Zugspitze, the mountain view near Richard Strauss' home.
The Vienna Philharmonic arrived at Carnegie Hall, a highly anticipated occasion that enticed the cast of Lohengrin at the Metropolitan Opera to come over for a busman’s holiday. Richard Strauss, who was featured in the first program, loved Lohengrin. His father hated Wagner’s music. Yet he was persuaded to play the horn in the inaugural performance of Parsifal at Bayreuth.
An Alpine Symphony marked the last of Strauss’ tone poems. It had been written for over a decade. Started as a memorial to a recently deceased friend, it was completed early in the First World War when Strauss had been cut off from foreign royalties on which he depended.
Strauss was now living in Garmisch Partenkirchen with a view of the iconic German mountain Zugspitze. The monumental power vested by Strauss in the Alpine Mountains is underscored by their physicality. On an earlier hiking trip he had been stranded during a storm as he descended a mountain. This adventure is portrayed musically in 22 scenes.
At the end of an early performance, Strauss said, “I have now mastered orchestration.” No orchestra is better equipped than the Vienna to show us this mastery. The work is marked by intensity, candor, humor and irony. The performance demonstrated a benchmark of orchestral excellence. Younger audience members instantly recognize the distantly related triads, sometimes extended to 7ths and 9ths. In movies, Erich Korngold’s Escape Me Never, Bernard Herrmann’s North by Northwest and John Willliams’ Raiders of the Lost Ark all reveal this influence.
When Strauss gave up symphonic writing to focus on musical drama, he notably continued to compose from a personal and subjective point of view. He has written: “If you want to create a work of art that is unified in its mood and consistent in its structure, if you want to give the listener a clear and deliberate impression, then what the author says has to be as clear and definitive.” Even the Marschallin in Der Rosenkavalier is his wife Pauline, whose complexities he well understood (and loved).
Although conductor Christopher Thielman had smoothed out Schoenberg’s symphonic take on his sestet Verklarte Nacht to make it a tone–one, he could not do this with Strauss if he had wanted to. Each nugget is singular. Individual motifs are interrelated.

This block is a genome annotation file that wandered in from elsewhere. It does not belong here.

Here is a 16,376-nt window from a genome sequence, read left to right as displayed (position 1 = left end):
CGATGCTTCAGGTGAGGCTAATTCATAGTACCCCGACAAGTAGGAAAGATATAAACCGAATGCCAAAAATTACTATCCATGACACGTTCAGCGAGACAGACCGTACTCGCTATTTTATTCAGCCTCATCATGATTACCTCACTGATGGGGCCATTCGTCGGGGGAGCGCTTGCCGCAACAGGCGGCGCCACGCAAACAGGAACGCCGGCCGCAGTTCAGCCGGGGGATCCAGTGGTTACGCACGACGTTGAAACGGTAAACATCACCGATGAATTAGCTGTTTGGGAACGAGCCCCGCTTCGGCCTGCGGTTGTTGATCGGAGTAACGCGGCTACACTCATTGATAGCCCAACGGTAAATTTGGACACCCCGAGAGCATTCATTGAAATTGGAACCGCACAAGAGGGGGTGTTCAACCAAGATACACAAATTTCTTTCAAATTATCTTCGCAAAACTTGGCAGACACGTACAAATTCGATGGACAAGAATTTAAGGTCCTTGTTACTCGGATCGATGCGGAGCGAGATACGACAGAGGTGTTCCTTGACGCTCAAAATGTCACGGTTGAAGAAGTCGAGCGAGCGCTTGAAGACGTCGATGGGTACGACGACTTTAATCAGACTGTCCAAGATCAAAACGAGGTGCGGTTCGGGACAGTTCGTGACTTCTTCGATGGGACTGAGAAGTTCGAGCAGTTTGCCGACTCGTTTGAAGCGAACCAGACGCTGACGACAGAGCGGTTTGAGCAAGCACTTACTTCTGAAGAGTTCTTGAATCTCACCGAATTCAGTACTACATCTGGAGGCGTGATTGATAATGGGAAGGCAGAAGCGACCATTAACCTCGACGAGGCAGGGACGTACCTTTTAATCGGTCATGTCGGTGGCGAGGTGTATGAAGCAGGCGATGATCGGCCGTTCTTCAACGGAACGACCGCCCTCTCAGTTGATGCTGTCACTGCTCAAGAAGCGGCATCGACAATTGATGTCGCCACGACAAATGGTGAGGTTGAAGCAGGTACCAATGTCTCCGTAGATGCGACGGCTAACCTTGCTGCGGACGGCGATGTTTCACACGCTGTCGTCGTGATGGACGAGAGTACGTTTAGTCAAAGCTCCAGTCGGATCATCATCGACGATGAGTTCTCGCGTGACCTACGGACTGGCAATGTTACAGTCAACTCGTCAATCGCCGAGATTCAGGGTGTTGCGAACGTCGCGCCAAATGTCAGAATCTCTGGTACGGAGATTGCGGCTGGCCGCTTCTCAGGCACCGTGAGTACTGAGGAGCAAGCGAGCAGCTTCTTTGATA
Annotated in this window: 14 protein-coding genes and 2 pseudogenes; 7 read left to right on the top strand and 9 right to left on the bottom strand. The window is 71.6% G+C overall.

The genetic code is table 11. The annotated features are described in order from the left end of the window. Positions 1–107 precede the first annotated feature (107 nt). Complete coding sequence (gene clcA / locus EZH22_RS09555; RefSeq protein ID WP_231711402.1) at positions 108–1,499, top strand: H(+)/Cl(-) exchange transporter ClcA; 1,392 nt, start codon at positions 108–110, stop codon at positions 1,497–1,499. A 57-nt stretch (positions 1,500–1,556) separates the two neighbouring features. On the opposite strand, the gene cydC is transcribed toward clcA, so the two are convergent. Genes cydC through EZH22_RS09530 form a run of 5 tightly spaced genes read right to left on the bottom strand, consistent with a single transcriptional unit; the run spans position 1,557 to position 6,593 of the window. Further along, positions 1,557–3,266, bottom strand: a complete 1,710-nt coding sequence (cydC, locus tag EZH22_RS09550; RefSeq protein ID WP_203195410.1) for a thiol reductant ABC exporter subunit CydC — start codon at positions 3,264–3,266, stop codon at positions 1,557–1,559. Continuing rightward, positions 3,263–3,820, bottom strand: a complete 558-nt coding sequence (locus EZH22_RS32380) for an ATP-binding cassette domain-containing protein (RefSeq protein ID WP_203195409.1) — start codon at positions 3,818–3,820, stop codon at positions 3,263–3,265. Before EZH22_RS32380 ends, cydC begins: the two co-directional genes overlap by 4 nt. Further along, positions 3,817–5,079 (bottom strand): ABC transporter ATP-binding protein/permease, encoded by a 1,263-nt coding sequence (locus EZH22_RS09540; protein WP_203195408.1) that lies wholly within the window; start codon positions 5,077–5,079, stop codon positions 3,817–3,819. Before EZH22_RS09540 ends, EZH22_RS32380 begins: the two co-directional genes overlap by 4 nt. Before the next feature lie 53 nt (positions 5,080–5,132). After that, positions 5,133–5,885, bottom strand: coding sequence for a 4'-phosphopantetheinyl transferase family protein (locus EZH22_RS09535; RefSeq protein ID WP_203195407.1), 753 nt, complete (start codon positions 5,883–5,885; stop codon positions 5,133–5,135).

Composer Max Bruch wrote in the summer of 1914 that the First World War would be a bloody war like no other. It is hard not to see An Alpine Symphony as an exclamation of willful defiance of the notion of defeat. Picking up on Schopenhauer, a primary influence on Strauss (as was Goethe), the beauty of nature, the cataclysmic storm and the survival in glory are a set up for the Weimar period. Carnegie Hall will program around the Weimar next season.
Schoenberg’s Vertklarke Nacht is the last of his tonal works and it is exquisitely beautiful. As the Vienna orchestra had brought all the pounding spectacle of the mountain journey to the Strauss work, they were led on a shimmering path in the Schoenberg. Based on a poem by a German poet who was an advocate of free love, a woman walks in the woods with her lover, and confesses to being pregnant by another man. The querulous shimmer of the late night ends up in peaceful resolution. Schoenberg must have hoped that the dreadful war from which Europe has just emerged was going to end in peace and the restoration of culture and art, as this natural personal disaster ends well.
The Vienna Philharmonic showed off their talents on conventional instruments and also on a wind machine and a thunder machine. What marvelous musicians.
Where would the first evening’s two composers end up? Schoenberg in America where he wrote letters to the State Department for half his day, pleading for visas for Jews stranded in Europe during the Second World War. Strauss was in Garmisch Partenkirchen trying to save the lives of his Jewish daughter-in-law and grandson. Strauss would become a master of musical drama. Schoenberg revolutionized music with serial composition. At Carnegie Hall, the Vienna Philharmonic gave us a rich taste of these composers' early works.